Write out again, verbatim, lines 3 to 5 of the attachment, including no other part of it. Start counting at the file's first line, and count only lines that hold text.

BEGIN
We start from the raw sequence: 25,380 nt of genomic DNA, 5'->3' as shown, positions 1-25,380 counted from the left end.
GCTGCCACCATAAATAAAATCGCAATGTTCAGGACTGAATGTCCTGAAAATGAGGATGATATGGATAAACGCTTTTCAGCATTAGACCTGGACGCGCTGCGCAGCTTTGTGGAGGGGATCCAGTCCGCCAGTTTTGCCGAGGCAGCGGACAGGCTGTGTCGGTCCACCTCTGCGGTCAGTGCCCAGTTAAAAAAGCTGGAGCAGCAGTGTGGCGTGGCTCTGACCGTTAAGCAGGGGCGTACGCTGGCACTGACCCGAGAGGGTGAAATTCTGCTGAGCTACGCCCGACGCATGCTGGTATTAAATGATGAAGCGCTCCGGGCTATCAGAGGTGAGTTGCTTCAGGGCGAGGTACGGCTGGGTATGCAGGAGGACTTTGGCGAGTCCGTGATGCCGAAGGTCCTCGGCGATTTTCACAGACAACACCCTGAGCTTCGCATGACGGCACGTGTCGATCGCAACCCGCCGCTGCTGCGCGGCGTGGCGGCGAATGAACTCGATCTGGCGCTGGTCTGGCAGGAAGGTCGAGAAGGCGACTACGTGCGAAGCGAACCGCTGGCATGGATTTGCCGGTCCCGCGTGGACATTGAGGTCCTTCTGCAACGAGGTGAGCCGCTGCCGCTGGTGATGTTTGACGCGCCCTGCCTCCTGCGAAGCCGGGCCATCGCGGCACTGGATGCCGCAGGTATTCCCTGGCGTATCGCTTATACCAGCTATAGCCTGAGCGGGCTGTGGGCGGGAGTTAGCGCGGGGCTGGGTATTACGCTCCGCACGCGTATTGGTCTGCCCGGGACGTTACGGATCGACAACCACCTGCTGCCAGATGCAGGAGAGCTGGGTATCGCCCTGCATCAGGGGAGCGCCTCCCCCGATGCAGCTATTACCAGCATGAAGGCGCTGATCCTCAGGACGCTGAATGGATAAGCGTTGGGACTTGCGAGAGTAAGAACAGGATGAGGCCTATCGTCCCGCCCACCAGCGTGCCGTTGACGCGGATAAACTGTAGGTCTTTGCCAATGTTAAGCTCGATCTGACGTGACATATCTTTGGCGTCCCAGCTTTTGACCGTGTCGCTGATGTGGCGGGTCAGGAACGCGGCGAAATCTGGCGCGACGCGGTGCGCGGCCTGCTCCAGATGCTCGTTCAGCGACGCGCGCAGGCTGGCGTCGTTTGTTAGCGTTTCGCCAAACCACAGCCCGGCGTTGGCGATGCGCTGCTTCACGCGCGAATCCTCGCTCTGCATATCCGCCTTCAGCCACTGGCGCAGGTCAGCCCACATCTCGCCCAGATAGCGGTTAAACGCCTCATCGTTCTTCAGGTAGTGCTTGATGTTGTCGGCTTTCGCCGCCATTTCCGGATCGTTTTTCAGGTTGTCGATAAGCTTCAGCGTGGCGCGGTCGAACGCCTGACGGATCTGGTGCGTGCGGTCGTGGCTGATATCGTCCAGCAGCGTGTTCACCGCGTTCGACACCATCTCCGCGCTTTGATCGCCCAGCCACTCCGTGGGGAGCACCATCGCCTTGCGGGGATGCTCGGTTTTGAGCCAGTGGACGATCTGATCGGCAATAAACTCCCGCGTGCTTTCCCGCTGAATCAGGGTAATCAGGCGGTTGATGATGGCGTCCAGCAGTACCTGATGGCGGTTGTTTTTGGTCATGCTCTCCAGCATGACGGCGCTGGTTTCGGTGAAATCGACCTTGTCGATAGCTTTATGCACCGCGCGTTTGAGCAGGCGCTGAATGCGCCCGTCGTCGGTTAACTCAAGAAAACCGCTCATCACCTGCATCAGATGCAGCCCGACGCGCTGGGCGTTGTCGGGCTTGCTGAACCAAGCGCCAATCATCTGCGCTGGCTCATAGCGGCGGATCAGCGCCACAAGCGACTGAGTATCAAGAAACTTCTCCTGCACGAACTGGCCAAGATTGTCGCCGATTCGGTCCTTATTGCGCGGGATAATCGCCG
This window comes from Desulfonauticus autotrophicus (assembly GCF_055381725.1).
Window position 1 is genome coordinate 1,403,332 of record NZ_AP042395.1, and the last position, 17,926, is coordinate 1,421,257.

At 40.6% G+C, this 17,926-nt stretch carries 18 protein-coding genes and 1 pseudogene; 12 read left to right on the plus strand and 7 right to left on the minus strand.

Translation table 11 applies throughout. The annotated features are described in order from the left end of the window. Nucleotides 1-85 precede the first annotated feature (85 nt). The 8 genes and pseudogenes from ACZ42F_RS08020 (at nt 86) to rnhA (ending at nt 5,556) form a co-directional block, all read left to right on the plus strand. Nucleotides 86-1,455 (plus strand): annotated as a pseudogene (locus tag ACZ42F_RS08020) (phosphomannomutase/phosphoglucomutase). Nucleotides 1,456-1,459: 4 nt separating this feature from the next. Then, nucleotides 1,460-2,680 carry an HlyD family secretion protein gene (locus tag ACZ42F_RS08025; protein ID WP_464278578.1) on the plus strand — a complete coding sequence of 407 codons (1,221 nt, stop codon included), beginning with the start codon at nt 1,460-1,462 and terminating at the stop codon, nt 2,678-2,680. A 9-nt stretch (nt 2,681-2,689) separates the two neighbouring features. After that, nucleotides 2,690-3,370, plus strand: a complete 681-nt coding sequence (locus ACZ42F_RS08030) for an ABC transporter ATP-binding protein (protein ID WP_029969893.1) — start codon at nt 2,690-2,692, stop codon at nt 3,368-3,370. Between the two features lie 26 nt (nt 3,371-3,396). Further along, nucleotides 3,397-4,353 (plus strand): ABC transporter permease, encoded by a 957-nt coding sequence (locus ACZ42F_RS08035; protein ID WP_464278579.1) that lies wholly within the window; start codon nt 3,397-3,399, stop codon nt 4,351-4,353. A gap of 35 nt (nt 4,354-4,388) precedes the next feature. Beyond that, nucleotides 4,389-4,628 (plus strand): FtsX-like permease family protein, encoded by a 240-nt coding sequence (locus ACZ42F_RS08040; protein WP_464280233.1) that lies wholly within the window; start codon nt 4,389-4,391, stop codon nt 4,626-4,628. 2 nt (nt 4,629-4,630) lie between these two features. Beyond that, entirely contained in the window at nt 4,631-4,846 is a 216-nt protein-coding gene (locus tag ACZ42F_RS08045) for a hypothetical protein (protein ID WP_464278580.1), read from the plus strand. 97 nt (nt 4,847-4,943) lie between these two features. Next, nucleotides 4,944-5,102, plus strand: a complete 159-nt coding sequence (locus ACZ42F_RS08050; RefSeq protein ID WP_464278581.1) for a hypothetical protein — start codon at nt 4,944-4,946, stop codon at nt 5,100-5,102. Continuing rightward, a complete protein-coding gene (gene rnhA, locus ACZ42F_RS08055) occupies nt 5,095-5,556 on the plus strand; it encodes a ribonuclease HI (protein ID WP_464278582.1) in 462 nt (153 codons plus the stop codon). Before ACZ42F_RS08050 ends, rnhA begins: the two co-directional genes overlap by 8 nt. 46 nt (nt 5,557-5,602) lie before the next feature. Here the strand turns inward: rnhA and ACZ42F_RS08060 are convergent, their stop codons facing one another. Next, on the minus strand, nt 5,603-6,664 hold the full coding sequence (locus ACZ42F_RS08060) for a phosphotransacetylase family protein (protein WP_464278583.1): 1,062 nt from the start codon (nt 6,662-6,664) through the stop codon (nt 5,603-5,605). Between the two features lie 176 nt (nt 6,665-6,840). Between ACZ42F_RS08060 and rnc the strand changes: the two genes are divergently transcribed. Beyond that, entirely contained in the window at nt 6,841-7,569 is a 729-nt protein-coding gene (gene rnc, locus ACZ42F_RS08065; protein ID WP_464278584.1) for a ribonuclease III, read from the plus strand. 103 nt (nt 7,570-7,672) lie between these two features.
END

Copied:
This window comes from Desulfonauticus autotrophicus (assembly GCF_055381725.1).
Window position 1 is genome coordinate 1,403,332 of record NZ_AP042395.1, and the last position, 17,926, is coordinate 1,421,257.

At 40.6% G+C, this 17,926-nt stretch carries 18 protein-coding genes and 1 pseudogene; 12 read left to right on the plus strand and 7 right to left on the minus strand.